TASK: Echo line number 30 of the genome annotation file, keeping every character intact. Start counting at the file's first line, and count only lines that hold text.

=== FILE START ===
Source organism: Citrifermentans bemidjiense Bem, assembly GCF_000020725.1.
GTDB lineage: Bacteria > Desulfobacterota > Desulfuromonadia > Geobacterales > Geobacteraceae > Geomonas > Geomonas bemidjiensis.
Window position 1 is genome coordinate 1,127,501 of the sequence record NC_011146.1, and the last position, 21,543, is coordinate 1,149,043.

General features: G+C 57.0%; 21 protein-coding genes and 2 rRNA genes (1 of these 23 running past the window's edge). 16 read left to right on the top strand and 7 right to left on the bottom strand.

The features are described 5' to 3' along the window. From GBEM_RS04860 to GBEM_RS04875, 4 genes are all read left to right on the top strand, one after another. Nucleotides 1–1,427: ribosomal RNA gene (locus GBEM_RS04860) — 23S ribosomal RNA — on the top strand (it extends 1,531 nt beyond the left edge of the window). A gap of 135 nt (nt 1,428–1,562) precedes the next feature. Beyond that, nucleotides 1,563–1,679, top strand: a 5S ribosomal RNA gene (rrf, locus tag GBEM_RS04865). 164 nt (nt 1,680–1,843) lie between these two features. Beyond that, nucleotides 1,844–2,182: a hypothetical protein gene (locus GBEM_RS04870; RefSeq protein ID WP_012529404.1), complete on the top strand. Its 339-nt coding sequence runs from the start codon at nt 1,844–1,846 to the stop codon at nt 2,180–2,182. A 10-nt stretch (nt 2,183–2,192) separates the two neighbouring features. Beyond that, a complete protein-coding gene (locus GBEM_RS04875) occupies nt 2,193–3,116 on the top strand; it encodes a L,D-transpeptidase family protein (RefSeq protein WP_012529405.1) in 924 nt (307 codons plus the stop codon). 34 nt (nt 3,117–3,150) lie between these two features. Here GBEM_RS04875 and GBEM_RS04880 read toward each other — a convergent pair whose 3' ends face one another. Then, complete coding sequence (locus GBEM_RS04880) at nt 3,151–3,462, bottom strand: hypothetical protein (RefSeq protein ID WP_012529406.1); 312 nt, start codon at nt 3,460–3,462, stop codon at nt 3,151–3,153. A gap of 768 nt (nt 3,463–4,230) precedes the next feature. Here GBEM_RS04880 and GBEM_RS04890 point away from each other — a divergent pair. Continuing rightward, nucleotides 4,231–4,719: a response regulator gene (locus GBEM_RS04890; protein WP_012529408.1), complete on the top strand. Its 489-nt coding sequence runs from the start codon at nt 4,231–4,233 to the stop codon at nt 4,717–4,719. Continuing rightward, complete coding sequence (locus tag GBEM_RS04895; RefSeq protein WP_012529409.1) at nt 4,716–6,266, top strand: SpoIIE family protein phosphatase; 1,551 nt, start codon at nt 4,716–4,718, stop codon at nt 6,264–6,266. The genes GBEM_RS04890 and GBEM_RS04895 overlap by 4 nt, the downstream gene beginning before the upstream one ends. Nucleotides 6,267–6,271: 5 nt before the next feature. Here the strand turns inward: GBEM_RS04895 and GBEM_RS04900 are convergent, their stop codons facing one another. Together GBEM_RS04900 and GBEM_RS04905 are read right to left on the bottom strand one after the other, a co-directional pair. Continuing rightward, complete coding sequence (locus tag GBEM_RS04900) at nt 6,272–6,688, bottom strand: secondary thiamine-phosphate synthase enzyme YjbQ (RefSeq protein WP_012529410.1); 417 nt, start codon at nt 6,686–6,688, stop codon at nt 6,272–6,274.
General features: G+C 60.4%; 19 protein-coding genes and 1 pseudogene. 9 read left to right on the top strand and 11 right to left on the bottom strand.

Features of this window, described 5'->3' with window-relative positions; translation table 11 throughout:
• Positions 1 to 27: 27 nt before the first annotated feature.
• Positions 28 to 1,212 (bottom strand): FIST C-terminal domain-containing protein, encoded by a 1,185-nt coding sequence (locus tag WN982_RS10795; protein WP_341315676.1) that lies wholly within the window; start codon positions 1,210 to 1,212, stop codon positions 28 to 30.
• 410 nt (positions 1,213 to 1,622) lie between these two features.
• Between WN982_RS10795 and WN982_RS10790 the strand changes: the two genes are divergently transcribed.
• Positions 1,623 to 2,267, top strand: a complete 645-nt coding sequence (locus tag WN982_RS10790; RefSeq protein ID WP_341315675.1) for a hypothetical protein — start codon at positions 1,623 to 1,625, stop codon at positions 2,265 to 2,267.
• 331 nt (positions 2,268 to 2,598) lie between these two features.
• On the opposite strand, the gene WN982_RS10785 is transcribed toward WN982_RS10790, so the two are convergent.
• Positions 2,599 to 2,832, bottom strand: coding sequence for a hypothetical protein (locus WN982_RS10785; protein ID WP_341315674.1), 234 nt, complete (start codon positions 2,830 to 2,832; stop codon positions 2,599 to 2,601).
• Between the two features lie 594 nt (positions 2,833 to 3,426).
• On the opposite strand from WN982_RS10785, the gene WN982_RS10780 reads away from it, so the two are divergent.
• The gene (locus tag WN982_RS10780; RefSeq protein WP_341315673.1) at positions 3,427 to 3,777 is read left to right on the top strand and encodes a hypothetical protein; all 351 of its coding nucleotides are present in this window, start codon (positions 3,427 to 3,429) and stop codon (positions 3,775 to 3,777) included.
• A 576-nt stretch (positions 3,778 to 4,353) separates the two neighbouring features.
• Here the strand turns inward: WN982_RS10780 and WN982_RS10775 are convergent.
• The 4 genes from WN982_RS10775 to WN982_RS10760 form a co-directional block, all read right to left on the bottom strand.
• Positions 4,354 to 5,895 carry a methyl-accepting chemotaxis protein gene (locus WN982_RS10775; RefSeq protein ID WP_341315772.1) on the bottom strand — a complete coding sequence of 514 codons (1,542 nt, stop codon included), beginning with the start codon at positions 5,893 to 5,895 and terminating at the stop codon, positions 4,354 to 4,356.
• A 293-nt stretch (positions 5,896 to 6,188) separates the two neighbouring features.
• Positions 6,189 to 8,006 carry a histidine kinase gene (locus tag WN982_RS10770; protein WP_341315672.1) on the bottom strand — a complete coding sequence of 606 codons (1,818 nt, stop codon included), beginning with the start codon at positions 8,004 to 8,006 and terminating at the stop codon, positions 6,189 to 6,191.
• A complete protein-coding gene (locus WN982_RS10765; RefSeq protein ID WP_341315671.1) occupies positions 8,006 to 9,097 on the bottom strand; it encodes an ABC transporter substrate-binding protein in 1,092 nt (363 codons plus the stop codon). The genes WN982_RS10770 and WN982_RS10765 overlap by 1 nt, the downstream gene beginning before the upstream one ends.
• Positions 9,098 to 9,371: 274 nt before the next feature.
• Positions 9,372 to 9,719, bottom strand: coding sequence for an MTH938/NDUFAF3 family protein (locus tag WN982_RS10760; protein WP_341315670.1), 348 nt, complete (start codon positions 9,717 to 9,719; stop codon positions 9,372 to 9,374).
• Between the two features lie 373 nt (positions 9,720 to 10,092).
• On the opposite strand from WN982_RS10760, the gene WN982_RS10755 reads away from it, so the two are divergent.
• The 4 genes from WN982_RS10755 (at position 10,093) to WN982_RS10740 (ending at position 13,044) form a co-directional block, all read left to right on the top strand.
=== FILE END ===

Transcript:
• The 4 genes from WN982_RS10755 (at position 10,093) to WN982_RS10740 (ending at position 13,044) form a co-directional block, all read left to right on the top strand.